In an effort to control the rising costs of materials and the impact that has on the amount of work road agencies can accomplish, there seems to be an increasing trend in the number of warranty projects agencies are awarding to asphalt paving contractors.
Warranty projects place more responsibility on the shoulders of the asphalt producer/contractor, who will be required to have accurate and reliable lab and field testing equipment to ensure pavement quality during placement and the duration of the specified warranty period.
We asked several suppliers of quality control products to respond to the following questions. Here's what they had to say...
Will this warranty project trend require asphalt producers/contractors to beef up their testing capabilities? Please explain.
David Apkarian, president, Transtech Systems Inc.: "Absolutely. No longer will it be acceptable for a contractor to push off QCQA. They will need to take responsibility for testing. Wages will have to increase and be equal to machine operators so the QC tech becomes an interracial part of the crew.
"Experience will be key to the performance of the job, and a contractor's success rate will depend on how they embrace the new idea of Warranties and QCQA."
Wade Collins, vice president, Pavement Technology: "Yes. Depending on the specifications on warranty projects, contractors will need to know how their asphalt mixes will perform prior to placement. Some contractors around the United States are utilizing the Asphalt Pavement Analyzer (APA) and APA Jr. to evaluate their mixes.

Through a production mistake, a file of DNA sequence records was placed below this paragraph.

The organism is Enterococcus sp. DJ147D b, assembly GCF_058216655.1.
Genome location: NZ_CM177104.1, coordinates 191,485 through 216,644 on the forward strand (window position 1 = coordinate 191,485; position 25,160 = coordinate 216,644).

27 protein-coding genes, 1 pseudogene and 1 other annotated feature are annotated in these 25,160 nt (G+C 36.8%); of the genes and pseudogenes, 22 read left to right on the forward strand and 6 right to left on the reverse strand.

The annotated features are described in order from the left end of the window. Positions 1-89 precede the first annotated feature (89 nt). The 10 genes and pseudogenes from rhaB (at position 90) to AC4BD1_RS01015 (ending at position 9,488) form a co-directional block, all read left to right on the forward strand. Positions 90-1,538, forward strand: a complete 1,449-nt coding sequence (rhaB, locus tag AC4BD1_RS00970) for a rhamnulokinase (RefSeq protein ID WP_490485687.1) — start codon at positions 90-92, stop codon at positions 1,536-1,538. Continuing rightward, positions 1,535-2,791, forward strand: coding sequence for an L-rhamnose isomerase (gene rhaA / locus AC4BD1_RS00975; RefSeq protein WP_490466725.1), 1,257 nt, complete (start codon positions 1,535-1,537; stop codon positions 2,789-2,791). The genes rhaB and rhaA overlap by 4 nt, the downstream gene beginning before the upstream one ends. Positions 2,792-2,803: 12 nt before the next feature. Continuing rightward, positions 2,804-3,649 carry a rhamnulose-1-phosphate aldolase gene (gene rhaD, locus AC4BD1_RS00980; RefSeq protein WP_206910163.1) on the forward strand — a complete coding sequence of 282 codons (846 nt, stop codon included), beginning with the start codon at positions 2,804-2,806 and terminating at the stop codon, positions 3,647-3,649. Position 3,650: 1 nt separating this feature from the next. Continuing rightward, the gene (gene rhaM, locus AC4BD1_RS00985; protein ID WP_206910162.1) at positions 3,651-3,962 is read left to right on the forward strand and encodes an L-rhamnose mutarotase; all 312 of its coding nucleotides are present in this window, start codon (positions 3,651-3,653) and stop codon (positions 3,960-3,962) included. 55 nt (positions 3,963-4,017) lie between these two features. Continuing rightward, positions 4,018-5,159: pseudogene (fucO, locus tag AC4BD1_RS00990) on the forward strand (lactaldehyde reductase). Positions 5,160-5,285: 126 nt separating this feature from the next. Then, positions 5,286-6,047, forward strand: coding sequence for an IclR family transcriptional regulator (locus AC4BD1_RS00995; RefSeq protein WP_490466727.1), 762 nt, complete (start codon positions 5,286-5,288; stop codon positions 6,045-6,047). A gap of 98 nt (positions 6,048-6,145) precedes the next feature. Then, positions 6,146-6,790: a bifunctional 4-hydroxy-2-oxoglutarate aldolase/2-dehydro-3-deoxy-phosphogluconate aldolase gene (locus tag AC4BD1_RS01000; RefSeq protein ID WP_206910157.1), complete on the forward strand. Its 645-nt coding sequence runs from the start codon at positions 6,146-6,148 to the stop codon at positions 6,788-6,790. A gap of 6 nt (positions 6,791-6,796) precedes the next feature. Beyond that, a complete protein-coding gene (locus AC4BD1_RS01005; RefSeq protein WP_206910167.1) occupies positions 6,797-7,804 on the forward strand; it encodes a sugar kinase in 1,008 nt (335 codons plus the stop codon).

"Contractors can use this type of equipment to test their mix designs, the mix they produce at the asphalt plants, and cores from the final in-place compacted mix.
"By monitoring the performance of a mix from the beginning to end, contractors will know how their mixes will perform and will be able to meet the requirements of a warranty project."
Tom Akehurst, Troxler Electronic Laboratories Inc.: "The general consensus of the people we polled is that because the producers are now held accountable for the performance of their work, they will need to do more testing to feel more confident and provide increased supporting documentation to agencies, partly to reduce exposure risk."
Maurice Arbelaez, marketing director, InstroTek Inc.: "Most contractors that I have spoken with have told me that the equipment they have in place can assure quality pavements, but it will mean a tightening of procedures and making sure all testing standards are followed with special attention to key indicators of asphalt performance.
What type of lab testing equipment will asphalt producers need to perform the quality control tests a typical DOT warranty project requires? Detail the basic equipment requirements and what each piece of equipment is designed to test.
Apkarian, Transtech Systems Inc.: "This will vary from state to state and greatly depend if the contractor subs out there testing or elects to perform it all in house. My experience is field related, so I can tell you what is required to perform field testing to ensure quality.
"First and foremost is an experienced quality control technician that has responsibility and authority to perform the job at hand and a work vehicle. A density gauge that is in good working order and is factory calibrated. The user must be trained on its operation — not just safety trained, but trained on how to take readings.
"We can not simply hand the tech a gauge and say, 'Here take readings with this.' We need to have gauges that can obtain fast and accurate readings and be able to interoperate those readings to correct any problems and do this on the fly.
"The ability to profile the mat is imperative. A good working core rig to take samples to test back in the lab for QCQA. A form of communication, a radio or cell phone, so the tech can communicate with the plant and the paving crew/superintendent.